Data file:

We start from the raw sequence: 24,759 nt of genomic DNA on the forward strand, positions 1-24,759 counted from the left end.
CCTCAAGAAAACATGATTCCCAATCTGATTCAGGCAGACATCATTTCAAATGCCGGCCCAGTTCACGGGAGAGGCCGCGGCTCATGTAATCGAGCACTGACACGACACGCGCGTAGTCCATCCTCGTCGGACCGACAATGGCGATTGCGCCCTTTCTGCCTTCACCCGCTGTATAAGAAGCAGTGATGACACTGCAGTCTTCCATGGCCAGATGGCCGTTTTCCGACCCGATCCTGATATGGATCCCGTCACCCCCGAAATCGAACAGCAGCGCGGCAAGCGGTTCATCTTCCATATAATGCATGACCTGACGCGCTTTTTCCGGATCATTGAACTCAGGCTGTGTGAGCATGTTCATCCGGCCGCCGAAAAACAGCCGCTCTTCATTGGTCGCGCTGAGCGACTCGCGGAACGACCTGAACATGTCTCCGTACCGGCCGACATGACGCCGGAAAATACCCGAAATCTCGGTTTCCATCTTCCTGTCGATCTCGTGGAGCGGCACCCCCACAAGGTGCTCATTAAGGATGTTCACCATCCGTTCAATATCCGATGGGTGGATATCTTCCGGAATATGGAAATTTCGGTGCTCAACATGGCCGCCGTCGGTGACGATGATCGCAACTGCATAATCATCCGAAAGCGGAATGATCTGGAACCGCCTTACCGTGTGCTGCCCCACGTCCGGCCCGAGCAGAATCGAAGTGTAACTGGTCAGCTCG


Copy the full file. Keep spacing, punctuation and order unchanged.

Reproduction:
We start from the raw sequence: 24,759 nt of genomic DNA on the forward strand, positions 1-24,759 counted from the left end.
CCTCAAGAAAACATGATTCCCAATCTGATTCAGGCAGACATCATTTCAAATGCCGGCCCAGTTCACGGGAGAGGCCGCGGCTCATGTAATCGAGCACTGACACGACACGCGCGTAGTCCATCCTCGTCGGACCGACAATGGCGATTGCGCCCTTTCTGCCTTCACCCGCTGTATAAGAAGCAGTGATGACACTGCAGTCTTCCATGGCCAGATGGCCGTTTTCCGACCCGATCCTGATATGGATCCCGTCACCCCCGAAATCGAACAGCAGCGCGGCAAGCGGTTCATCTTCCATATAATGCATGACCTGACGCGCTTTTTCCGGATCATTGAACTCAGGCTGTGTGAGCATGTTCATCCGGCCGCCGAAAAACAGCCGCTCTTCATTGGTCGCGCTGAGCGACTCGCGGAACGACCTGAACATGTCTCCGTACCGGCCGACATGACGCCGGAAAATACCCGAAATCTCGGTTTCCATCTTCCTGTCGATCTCGTGGAGCGGCACCCCCACAAGGTGCTCATTAAGGATGTTCACCATCCGTTCAATATCCGATGGGTGGATATCTTCCGGAATATGGAAATTTCGGTGCTCAACATGGCCGCCGTCGGTGACGATGATCGCAACTGCATAATCATCCGAAAGCGGAATGATCTGGAACCGCCTTACCGTGTGCTGCCCCACGTCCGGCCCGAGCAGAATCGAAGTGTAACTGGTCAGCTCG